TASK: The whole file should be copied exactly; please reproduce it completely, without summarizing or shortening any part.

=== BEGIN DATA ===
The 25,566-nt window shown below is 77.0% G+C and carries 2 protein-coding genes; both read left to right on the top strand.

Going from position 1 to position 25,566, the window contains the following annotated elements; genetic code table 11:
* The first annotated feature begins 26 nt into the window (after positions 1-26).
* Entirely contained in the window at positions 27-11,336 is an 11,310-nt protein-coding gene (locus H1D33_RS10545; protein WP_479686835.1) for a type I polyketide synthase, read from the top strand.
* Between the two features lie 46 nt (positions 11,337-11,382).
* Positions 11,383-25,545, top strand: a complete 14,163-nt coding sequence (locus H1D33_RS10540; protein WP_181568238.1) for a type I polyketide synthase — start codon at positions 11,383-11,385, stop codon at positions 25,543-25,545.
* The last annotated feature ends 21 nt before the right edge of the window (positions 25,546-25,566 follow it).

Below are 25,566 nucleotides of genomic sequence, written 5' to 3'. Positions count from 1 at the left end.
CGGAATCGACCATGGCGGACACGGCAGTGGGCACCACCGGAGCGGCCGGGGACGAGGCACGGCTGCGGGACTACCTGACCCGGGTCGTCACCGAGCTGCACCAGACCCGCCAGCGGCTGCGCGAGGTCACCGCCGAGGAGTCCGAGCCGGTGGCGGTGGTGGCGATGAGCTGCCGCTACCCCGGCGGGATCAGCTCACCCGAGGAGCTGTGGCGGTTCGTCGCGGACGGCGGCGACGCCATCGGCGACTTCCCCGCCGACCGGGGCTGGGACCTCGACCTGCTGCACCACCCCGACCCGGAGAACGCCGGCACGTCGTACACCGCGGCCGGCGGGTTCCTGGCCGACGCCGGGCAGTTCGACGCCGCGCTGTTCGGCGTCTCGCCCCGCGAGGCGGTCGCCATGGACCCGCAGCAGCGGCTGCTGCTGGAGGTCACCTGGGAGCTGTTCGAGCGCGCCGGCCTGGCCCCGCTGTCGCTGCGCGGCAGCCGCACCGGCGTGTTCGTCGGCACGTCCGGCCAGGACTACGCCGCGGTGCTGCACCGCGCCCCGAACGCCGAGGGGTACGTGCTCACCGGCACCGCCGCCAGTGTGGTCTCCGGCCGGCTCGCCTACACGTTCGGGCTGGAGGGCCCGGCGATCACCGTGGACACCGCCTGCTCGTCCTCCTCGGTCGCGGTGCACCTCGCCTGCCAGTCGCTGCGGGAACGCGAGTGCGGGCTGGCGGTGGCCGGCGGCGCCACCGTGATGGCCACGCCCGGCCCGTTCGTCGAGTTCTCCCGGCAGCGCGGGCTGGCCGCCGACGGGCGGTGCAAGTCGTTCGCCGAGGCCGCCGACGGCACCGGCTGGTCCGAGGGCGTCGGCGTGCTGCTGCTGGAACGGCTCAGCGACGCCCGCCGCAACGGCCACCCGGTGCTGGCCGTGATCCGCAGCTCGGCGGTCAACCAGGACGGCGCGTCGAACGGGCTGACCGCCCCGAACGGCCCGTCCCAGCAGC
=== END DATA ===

The 25,566-nt window shown below is 77.0% G+C and carries 2 protein-coding genes; both read left to right on the top strand.

Going from position 1 to position 25,566, the window contains the following annotated elements; genetic code table 11:
* The first annotated feature begins 26 nt into the window (after positions 1-26).
* Entirely contained in the window at positions 27-11,336 is an 11,310-nt protein-coding gene (locus H1D33_RS10545; protein WP_479686835.1) for a type I polyketide synthase, read from the top strand.
* Between the two features lie 46 nt (positions 11,337-11,382).
* Positions 11,383-25,545, top strand: a complete 14,163-nt coding sequence (locus H1D33_RS10540; protein WP_181568238.1) for a type I polyketide synthase — start codon at positions 11,383-11,385, stop codon at positions 25,543-25,545.
* The last annotated feature ends 21 nt before the right edge of the window (positions 25,546-25,566 follow it).

Below are 25,566 nucleotides of genomic sequence, written 5' to 3'. Positions count from 1 at the left end.
CGGAATCGACCATGGCGGACACGGCAGTGGGCACCACCGGAGCGGCCGGGGACGAGGCACGGCTGCGGGACTACCTGACCCGGGTCGTCACCGAGCTGCACCAGACCCGCCAGCGGCTGCGCGAGGTCACCGCCGAGGAGTCCGAGCCGGTGGCGGTGGTGGCGATGAGCTGCCGCTACCCCGGCGGGATCAGCTCACCCGAGGAGCTGTGGCGGTTCGTCGCGGACGGCGGCGACGCCATCGGCGACTTCCCCGCCGACCGGGGCTGGGACCTCGACCTGCTGCACCACCCCGACCCGGAGAACGCCGGCACGTCGTACACCGCGGCCGGCGGGTTCCTGGCCGACGCCGGGCAGTTCGACGCCGCGCTGTTCGGCGTCTCGCCCCGCGAGGCGGTCGCCATGGACCCGCAGCAGCGGCTGCTGCTGGAGGTCACCTGGGAGCTGTTCGAGCGCGCCGGCCTGGCCCCGCTGTCGCTGCGCGGCAGCCGCACCGGCGTGTTCGTCGGCACGTCCGGCCAGGACTACGCCGCGGTGCTGCACCGCGCCCCGAACGCCGAGGGGTACGTGCTCACCGGCACCGCCGCCAGTGTGGTCTCCGGCCGGCTCGCCTACACGTTCGGGCTGGAGGGCCCGGCGATCACCGTGGACACCGCCTGCTCGTCCTCCTCGGTCGCGGTGCACCTCGCCTGCCAGTCGCTGCGGGAACGCGAGTGCGGGCTGGCGGTGGCCGGCGGCGCCACCGTGATGGCCACGCCCGGCCCGTTCGTCGAGTTCTCCCGGCAGCGCGGGCTGGCCGCCGACGGGCGGTGCAAGTCGTTCGCCGAGGCCGCCGACGGCACCGGCTGGTCCGAGGGCGTCGGCGTGCTGCTGCTGGAACGGCTCAGCGACGCCCGCCGCAACGGCCACCCGGTGCTGGCCGTGATCCGCAGCTCGGCGGTCAACCAGGACGGCGCGTCGAACGGGCTGACCGCCCCGAACGGCCCGTCCCAGCAGC